Here’s a quick explanation of some important terms: “Malware” refers to any software that causes harm or unintended effects when it runs on your computer. On the other hand, “antivirus” is an older term that software makers still use, even though viruses, Trojan horses, and worms were the big threats in the 1990s and early 2000s. While technically all viruses are a type of malware, not all malware is a virus.

There are several reasons why you should not install a full antivirus suite from a well-known brand just to be safe.

  • Vulnerabilities: The way antivirus apps provide protection can be problematic due to their need for high access privileges. This means that when the app is insecure or malfunctioning, it can become a liability as it has significant control over the system. Even major antivirus vendors like Symantec Norton and Kaspersky have experienced critical vulnerabilities.
  • Performance: Antivirus software is known for its negative impact on computer performance. It can slow down the computer, interfere with other apps like Firefox and Chrome browsers, and cause distractions with frequent reminders and subscription or update offers. Additionally, it may install insecure browser extensions without clear permission from the user.
  • Privacy: Regarding antivirus software, free options often come with privacy concerns. These apps may collect data about your computer usage and sell your private browsing information. Additionally, they may install browser extensions that compromise your security and add unwanted advertisements to your email signature. Investing in good, paid security software is important to avoid these issues.

Most people don’t need traditional antivirus software due to these reasons.


Windows Defender is mostly good enough.

If you’re using Windows 10, you don’t need to install an antivirus or anti-malware software because Windows Defender is already installed and enabled by default. In December 2019, Windows Defender received a recommendation from the AV-Test Institute’s independent testing and was rated almost perfect in performance.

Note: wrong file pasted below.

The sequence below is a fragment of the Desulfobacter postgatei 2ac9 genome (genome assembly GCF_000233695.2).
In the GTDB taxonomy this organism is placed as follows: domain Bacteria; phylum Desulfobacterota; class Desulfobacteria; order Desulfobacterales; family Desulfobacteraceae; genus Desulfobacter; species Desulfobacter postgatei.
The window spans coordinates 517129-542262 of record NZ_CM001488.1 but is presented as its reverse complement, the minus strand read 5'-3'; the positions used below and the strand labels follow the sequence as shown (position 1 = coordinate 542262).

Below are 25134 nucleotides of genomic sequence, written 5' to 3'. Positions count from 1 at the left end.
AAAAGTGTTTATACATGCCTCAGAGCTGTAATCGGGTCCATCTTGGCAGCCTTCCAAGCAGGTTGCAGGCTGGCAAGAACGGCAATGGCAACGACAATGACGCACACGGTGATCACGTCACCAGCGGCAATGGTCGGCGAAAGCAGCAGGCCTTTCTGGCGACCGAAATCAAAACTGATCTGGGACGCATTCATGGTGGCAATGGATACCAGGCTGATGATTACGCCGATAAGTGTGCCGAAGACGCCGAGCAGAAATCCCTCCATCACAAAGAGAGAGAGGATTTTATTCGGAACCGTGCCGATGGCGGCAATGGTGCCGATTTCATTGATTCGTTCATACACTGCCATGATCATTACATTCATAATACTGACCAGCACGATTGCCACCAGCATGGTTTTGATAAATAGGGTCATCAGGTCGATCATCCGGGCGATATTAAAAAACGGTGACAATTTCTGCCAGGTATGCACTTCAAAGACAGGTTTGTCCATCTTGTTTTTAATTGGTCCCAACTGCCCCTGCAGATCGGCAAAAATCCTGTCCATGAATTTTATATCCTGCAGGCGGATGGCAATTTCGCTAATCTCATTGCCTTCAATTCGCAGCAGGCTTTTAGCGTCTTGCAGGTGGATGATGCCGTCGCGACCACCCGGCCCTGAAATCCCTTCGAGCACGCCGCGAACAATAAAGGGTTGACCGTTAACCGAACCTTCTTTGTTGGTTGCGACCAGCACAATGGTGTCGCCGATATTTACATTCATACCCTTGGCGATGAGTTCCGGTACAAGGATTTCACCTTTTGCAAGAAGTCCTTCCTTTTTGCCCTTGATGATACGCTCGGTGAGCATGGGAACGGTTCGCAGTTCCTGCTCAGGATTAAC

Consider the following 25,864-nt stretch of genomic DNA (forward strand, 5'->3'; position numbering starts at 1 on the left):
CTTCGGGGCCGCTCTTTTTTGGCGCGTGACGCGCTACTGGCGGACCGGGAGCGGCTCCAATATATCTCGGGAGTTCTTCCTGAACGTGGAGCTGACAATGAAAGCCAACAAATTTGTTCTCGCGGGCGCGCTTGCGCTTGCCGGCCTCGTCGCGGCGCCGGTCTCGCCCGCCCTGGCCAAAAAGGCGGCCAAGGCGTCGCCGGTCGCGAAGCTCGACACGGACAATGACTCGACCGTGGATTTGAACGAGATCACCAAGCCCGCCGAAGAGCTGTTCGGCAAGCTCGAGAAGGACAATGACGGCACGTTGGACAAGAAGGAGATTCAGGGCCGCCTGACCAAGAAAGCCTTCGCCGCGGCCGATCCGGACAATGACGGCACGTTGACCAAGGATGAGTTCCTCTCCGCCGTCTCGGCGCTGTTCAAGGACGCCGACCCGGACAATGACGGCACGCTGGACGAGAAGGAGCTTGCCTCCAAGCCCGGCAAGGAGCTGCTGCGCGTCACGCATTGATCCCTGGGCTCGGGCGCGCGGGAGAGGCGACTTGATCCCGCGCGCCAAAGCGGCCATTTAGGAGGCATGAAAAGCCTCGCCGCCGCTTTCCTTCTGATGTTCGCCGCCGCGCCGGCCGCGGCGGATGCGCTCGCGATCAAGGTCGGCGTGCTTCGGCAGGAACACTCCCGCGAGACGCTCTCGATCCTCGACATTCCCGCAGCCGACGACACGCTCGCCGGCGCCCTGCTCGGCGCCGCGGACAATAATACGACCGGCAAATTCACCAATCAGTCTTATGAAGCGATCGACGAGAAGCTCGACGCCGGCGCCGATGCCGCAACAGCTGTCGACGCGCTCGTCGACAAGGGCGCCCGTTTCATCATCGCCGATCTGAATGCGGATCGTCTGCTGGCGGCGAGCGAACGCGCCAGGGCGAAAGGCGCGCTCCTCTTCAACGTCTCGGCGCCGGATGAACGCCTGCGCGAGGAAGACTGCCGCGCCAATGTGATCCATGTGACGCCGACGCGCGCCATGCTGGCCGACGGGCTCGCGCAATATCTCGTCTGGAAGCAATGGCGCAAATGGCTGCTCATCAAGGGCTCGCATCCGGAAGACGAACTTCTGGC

Windows Defender is pre-installed on Windows 10 and created by the company that developed the operating system. As a result, it doesn’t try to sell you subscriptions or use certificate trickery to provide comprehensive protection for your system. It won’t install browser extensions or plug-ins for other apps without your permission. However, malware makers often target Windows Defender first, so it’s important to take extra precautions, such as using official app stores and avoiding downloading questionable free versions of paid software. Following these tips can protect you from the most harmful Defender-defeating malware.

In September 2019, Windows Defender was criticized by AV-Test for its inability to detect certain zero-day malware attacks. However, in December of the same year, Windows Defender regained its reputation by resolving real-world testing issues and successfully detecting 100% of the attacks. Windows Defender consistently performs as well as any paid third-party antivirus software in lab tests. In May 2017, when a significant vulnerability was identified in Windows Defender, Microsoft took swift action by releasing a patch on Monday evening following a Friday night disclosure.


No antivirus software can achieve perfect scores from every test lab every month. Still, Windows Defender typically performs as well as, if not better than, its competitors. Plus, it’s free and enabled by default.